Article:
Property cycles have been tracked for over 100 years and the research shows a consistent pattern of property prices moving in cycles.
History tells us that small cycles generally occur every 9 years and major cycles every 18-20 years, but they are never the same.
One factor that triggers the peaks and troughs in the property cycle is interest rates. It is important to note that all previous slumps have been the result of a significant increase in interest rates.
But each cycle will vary depending on the economic conditions and social circumstances at the time.
In Australia we have many local markets, all at different stages of the property cycle due to local conditions.
In the Manningham area, the recovery in housing prices started in the second half of 2013.
Both Manningham and the Melbourne property markets have enjoyed a positive 2014.
Although house price growth is likely to moderate in 2015 the early market indications are positive, underpinned by:
• historically low interest rates
• strong population growth
• a sound banking system with low rates of mortgage arrears across Australia
• a big appetite for capital growth by property investors
• a low Australian Dollar makes it more attractive for expats to re-enter the market
• a preference by overseas investors to place their money in Australia’s largest capital cities, providing them with a safe haven for their money
Also the low Australian dollar will encourage even more overseas investors to invest their money in Australian property. Some are buying development sites while others are investing in new and off the plan high-rise apartments in our major capital cities.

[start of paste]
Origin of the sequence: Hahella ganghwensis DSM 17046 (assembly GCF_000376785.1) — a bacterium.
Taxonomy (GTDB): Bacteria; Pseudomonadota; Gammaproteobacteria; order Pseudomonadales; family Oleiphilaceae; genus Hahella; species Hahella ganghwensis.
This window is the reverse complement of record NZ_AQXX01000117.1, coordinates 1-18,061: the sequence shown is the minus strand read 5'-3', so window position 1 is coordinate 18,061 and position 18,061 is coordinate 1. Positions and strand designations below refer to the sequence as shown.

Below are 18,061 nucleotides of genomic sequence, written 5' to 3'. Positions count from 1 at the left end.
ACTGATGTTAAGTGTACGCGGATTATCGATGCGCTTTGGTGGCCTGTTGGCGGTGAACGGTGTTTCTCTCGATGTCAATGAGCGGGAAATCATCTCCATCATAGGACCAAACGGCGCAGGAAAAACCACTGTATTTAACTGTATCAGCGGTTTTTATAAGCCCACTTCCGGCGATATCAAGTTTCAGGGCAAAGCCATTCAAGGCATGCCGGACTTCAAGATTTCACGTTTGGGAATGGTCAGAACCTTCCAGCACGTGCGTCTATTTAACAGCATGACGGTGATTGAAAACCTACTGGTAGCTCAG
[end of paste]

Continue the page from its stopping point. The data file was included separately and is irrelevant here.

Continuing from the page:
At the heart of the property market cycles is this: the capitalization of imputed rent of land. Every parcel or tract of land has a potential annual rental value, determined by supply and demand. However, what policymakers have failed to grasp (to the benefit of speculators) is that a very low effective rate of taxation on the rental value of locations enables owners of land to withhold supply for future gain as prices are increasing. The result in many instances is a net reduction in the amount of land brought to the market as prices are rising. The supply curve for land actually leans to the left as a result. As noted in this brief video, the stress this places on "housing" affordability and on business profit margins peaks at the18-20 year point, causing a crash and multi-year recession. The depth and duration of the recessionary downturn will depend on what actions are taken by government. In the meantime, those who acquired property or acquired land at the peak of the land market are likely to experience difficulty generating income to service debt. Residential foreclosures follow. Business failures follow.
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